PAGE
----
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ver the last seven weeks, Construction Dive has spoken with 10 young professionals from their early 20s to their early 40s about their goals for a career in construction. These individuals represent many — but certainly not all — of the different roles, backgrounds and experiences at work in the field today.
Some have taken up the mantle of implementing new technology and green building practices, while others are helping to reframe the idea of a career in construction for the next generation. They all acknowledged that they still have much to learn, but they were also open and introspective about how they intended to do so and what challenges they anticipate ahead.
Below, we’ve gathered some of the common themes and insights from those interviews. Here’s what the future generation of construction leaders wants you to know.
Sandra Malm, 26, grew up in the industry and is now a project manager for a division of her family’s homebuilding business focused on infill spec homes in the Washington metro area. Malm’s proximity to homebuilding during her childhood gave her strong footing, but it didn’t replace on-the-job training. For her, supervisors that gave more information than needed early on was invaluable.
“Often, I’m walking a house with [my supervisor] or one of the other project managers who are senior to me, and they’ll just talk about why things are done a certain way,” she said. “They don’t have to be giving me all this information. I’m on my fourth house now and can pretty much get from start to finish with very few questions.”
Kristy Thompson, 23, who currently works as a site superintendent at Addison Homes in Greer, SC, said the company’s system of “processes, procedures and checklists” helped guide her in the field. The opportunity to spend more time shadowing a senior employee would have been helpful, she said. But she acknowledges the pain points. “The industry is so-fast paced and everyone’s so busy right now that it’s kind of hard for builders to do that,” she said. “You need to have the personality and initiative to figure it out for yourself most of the time.”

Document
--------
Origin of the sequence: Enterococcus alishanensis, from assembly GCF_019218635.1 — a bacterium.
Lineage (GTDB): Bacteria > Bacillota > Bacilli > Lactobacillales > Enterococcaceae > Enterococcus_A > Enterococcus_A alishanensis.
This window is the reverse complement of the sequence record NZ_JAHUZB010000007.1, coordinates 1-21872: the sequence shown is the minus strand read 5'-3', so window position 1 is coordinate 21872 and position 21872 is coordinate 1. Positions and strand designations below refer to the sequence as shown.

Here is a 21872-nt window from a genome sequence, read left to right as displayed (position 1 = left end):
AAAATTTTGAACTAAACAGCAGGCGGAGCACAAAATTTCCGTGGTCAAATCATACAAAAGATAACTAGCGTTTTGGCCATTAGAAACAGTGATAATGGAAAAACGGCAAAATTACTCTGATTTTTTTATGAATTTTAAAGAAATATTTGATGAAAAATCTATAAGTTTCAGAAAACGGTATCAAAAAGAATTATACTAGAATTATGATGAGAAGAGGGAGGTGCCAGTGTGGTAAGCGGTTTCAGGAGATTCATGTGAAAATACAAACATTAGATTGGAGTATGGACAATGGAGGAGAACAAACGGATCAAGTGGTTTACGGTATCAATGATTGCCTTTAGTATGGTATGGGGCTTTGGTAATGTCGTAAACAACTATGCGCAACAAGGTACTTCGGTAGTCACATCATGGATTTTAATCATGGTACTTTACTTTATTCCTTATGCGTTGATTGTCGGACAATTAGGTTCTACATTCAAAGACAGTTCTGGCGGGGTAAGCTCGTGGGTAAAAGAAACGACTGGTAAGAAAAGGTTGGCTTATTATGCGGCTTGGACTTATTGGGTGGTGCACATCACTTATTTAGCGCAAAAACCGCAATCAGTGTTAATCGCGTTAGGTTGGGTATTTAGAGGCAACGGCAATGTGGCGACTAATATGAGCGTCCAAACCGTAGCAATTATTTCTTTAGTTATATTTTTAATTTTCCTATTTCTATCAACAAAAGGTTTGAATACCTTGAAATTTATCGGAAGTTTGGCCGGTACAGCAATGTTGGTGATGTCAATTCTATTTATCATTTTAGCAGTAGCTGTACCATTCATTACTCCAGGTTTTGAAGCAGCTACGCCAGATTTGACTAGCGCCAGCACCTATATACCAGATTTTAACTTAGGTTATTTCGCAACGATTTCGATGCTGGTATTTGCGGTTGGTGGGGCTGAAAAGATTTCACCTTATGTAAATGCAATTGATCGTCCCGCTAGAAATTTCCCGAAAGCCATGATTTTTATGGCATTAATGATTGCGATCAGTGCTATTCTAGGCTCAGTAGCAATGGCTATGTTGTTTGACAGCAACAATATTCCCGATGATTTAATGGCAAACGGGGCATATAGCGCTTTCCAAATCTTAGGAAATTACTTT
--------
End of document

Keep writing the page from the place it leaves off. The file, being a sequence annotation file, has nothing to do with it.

The young professionals are advocates of technical training, too. In May, Paul Tse, 30, testified before a Congressional committee to discuss the benefits of such programs. Tse said he wasn’t a top student in high school, and he didn’t think a traditional four-year degree would serve him well. Instead, he joined a technical education program during high school and graduated into an apprenticeship, which turned into a full-time job. Today, he’s a project manager with the same company, Shapiro & Duncan in Rockville, MD.
“The path of going down a four-year technical program in lieu of a four-year or two-year college should be open to everyone, not just people who couldn’t make it in school,” he said.
Zakiyah Reed, 32, a Trimble crew member at Alpharetta, GA-based Tebarco Mechanical Corp., said she’s often the only woman on a job site. While intimidating at first, the situation has pushed her to work harder to make sure no one counts her out. “Everybody’s going to have their impression by the look of you, but no one actually knows what you’re capable of,” she said. “So, I prove it to them.”
Shon Smith, 40, completed a four-year tour with the U.S. Navy in Hong Kong before joining ACI Mechanical in Ames, IA, as a sheet metal fabricator. Today he serves as a prefabrication manager for the company. Success in construction, he said, comes from a combination of effort, accuracy, speed and being able to put your own stamp on your work. “Showing that pride of craftsmanship is something that few people do, but if you can get through those first three steps, you can use that craftsmanship to set everybody’s perceptions of you,” Smith said.